disruption: dis·rup′tion n. ~ from the Latin disruptionem ~ “a breaking asunder”; to break apart, split, shatter.
While the dictionary definition of disruption points to breaking apart, in fact now disruption often means to make anew. In business, disruption is about creating new markets and discovering undiscovered needs. Traditional products and modes are replaced by new business models, new technologies and new ways of appropriating the old. Google’s now-defunct ‘20% time’, which instigated ‘genius hour’ in classrooms around the world, was designed to nurture disruptive, moon-shot thinking. Often Uber, Airbnb and Apple are touted as examples of businesses which have displaced other services with their innovative thinking. Businesses and entrepreneurs like to see themselves as ‘disruptive’ because this means they are radical, ground-breaking and on-the-bleeding-edge of innovation.
As an English and Literature teacher, I am drawn to teaching texts which were either disruptive in their context, challenging socio-political status quos, or which feature disruptive characters. William Golding’s Lord of the Flies, George Orwell’s 1984 or Animal Farm, Margaret Atwood’s The Handmaid’s Tale and Oryx and Crake, feature films like The Matrix and The Hurt Locker. These texts allow me to challenge and extend students’ thinking, inciting discussion about humanity, history and ethics. They allow us to interrogate dominant belief systems and representations, and dig into our own values, attitudes and assumptions. Being a critical questioner of everything, including ourselves, is a key to disruption.One of the books I read my own small children is Tootle, Gertrude Crampton and Tibor Gergely’s 1945 children’s book (you can see the Tootle birthday cake I made in this post on PhD-as-cake). In it, the young engine called Tootle breaks the firm rule ‘Staying on the Rails No Matter What’. Instead, he frolics through fields, making daisy chains, racing horses, talking to frogs and crushing buttercups. I continue to be dismayed that, unsurprisingly for a 1945 text, Tootle ends up complying with the rules. Rather than celebrating his individualism and his new way of being a train, he tows the line like every other locomotive. Each time I read the story, I want to shout through the pages: ‘Go your own way, little train! It’s ok to be different and subversive and joyful and live a life off the subscribed journey!‘ Clearly this says more about me than it does about the story.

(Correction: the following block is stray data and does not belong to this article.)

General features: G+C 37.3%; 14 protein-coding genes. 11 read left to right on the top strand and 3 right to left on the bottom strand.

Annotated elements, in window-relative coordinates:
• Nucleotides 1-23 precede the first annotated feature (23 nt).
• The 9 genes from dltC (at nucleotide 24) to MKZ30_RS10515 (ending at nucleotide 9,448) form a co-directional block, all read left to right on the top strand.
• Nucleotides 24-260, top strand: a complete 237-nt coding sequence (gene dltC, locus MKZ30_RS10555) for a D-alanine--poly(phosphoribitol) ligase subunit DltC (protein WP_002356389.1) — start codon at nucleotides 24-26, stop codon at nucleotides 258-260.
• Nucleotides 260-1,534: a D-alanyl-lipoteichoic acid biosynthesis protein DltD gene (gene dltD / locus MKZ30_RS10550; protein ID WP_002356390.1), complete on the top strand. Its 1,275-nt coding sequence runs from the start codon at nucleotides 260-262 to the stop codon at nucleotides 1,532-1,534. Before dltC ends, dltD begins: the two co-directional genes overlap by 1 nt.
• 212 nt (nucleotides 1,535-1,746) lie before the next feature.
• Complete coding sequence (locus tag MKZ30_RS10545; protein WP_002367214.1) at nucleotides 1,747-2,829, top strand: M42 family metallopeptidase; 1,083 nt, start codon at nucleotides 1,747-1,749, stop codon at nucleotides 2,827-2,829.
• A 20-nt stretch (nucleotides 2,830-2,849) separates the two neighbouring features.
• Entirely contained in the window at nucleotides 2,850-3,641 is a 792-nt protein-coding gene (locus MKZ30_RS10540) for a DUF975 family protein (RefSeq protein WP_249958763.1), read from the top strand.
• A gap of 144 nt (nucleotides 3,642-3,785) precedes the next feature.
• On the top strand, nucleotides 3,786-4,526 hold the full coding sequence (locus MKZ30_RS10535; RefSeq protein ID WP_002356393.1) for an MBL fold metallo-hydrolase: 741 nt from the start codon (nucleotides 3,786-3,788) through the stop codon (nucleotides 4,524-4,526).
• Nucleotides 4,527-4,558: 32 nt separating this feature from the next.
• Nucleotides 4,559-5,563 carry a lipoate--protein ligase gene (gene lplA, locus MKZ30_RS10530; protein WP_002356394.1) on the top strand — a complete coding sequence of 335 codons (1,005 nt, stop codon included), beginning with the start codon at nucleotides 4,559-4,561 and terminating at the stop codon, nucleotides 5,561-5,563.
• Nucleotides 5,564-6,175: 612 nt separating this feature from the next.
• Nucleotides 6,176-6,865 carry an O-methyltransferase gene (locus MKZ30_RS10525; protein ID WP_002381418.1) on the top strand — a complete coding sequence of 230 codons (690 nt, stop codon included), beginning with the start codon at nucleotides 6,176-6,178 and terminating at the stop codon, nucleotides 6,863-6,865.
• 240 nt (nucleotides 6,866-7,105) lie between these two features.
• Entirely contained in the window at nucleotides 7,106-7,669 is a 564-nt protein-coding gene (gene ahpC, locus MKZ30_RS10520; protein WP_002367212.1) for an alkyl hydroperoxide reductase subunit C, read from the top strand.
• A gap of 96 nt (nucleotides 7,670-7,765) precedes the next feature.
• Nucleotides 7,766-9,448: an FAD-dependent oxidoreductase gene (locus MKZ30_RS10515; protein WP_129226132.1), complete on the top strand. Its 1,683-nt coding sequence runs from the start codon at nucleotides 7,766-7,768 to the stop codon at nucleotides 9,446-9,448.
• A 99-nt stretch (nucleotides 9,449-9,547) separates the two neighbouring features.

In the blogosphere, I follow traditional academics, as well as independent off-centre researchers who are questioning, through action, what being an academic might look like. My PhD research uses a bricolaged paradigm and a fairly unconventional approach to writing up participant data. Bricolage refers to a kind of drawing together of a range of traditions to make a bespoke, rather than off-the-rack, approach, tailored to the particular research problem. This might be considered disruptive in the sense that it rethinks well-worn traditions and stitches them back together in a new form. Perhaps my inability to conform to one research approach is a bit like my inability to follow a recipe in the kitchen, where I’m always using recipes as a kind of springboard-guide, if I use them at all. But disruption isn’t just failing to conform, it’s finding new ways, forging new paths, building new possibilities. It’s providing alternatives to accepted ways of doing things. I think it’s so important that we define what terms mean for ourselves and our sectors, before we begin bandying and bandwagoning them about with reckless, jubilant abandon.